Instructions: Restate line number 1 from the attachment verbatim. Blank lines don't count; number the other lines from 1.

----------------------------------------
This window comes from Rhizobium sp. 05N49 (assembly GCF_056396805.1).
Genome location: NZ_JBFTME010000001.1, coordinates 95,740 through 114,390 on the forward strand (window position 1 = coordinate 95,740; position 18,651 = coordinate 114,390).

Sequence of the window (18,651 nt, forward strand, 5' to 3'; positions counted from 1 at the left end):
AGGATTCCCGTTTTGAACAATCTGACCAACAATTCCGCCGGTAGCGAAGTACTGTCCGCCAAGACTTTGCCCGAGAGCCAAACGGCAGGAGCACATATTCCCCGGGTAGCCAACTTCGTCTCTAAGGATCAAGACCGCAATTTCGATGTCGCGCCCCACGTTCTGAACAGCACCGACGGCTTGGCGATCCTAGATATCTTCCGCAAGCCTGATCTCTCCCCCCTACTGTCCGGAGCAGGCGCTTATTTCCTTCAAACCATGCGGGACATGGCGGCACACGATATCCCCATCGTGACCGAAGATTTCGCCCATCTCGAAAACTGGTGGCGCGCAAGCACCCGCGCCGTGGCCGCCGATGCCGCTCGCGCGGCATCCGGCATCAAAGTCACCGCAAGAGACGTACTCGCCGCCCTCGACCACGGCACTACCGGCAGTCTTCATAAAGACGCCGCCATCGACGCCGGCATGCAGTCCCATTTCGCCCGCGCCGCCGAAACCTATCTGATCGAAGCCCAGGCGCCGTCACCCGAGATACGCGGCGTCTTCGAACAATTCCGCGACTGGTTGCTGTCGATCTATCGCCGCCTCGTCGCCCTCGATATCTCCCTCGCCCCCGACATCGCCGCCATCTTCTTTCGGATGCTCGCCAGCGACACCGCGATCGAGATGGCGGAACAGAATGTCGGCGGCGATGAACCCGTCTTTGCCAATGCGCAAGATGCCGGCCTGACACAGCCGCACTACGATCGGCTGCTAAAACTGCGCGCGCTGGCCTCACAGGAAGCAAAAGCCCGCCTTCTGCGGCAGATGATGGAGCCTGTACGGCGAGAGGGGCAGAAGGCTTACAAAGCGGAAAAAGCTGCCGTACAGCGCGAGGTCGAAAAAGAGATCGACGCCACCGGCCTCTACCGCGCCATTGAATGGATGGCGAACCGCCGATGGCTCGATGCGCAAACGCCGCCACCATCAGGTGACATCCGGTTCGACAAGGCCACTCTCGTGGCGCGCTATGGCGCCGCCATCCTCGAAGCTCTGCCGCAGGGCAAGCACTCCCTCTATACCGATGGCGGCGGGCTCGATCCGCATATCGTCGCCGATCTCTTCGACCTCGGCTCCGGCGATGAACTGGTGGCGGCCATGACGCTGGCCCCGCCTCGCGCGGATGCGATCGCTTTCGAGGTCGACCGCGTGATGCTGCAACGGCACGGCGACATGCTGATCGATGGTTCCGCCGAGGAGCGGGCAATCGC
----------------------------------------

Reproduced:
This window comes from Rhizobium sp. 05N49 (assembly GCF_056396805.1).